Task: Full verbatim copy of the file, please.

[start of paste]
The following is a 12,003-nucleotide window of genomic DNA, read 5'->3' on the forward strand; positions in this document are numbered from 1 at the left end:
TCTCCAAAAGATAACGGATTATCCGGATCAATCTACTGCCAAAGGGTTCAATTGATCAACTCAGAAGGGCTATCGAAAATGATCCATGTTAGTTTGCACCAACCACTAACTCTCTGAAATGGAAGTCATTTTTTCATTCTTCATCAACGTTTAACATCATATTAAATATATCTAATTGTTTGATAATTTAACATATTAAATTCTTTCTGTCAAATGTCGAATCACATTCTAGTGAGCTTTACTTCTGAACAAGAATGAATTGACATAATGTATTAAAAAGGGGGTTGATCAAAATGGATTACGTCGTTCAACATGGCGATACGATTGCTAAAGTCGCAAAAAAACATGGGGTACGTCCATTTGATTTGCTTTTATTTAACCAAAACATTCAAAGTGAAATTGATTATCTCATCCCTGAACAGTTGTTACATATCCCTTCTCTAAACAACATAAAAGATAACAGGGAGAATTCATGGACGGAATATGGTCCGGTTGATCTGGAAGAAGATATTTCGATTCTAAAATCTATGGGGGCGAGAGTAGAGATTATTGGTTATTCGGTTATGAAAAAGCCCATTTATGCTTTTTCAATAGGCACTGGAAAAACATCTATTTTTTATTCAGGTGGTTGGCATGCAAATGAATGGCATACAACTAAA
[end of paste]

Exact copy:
The following is a 12,003-nucleotide window of genomic DNA, read 5'->3' on the forward strand; positions in this document are numbered from 1 at the left end:
TCTCCAAAAGATAACGGATTATCCGGATCAATCTACTGCCAAAGGGTTCAATTGATCAACTCAGAAGGGCTATCGAAAATGATCCATGTTAGTTTGCACCAACCACTAACTCTCTGAAATGGAAGTCATTTTTTCATTCTTCATCAACGTTTAACATCATATTAAATATATCTAATTGTTTGATAATTTAACATATTAAATTCTTTCTGTCAAATGTCGAATCACATTCTAGTGAGCTTTACTTCTGAACAAGAATGAATTGACATAATGTATTAAAAAGGGGGTTGATCAAAATGGATTACGTCGTTCAACATGGCGATACGATTGCTAAAGTCGCAAAAAAACATGGGGTACGTCCATTTGATTTGCTTTTATTTAACCAAAACATTCAAAGTGAAATTGATTATCTCATCCCTGAACAGTTGTTACATATCCCTTCTCTAAACAACATAAAAGATAACAGGGAGAATTCATGGACGGAATATGGTCCGGTTGATCTGGAAGAAGATATTTCGATTCTAAAATCTATGGGGGCGAGAGTAGAGATTATTGGTTATTCGGTTATGAAAAAGCCCATTTATGCTTTTTCAATAGGCACTGGAAAAACATCTATTTTTTATTCAGGTGGTTGGCATGCAAATGAATGGCATACAACTAAA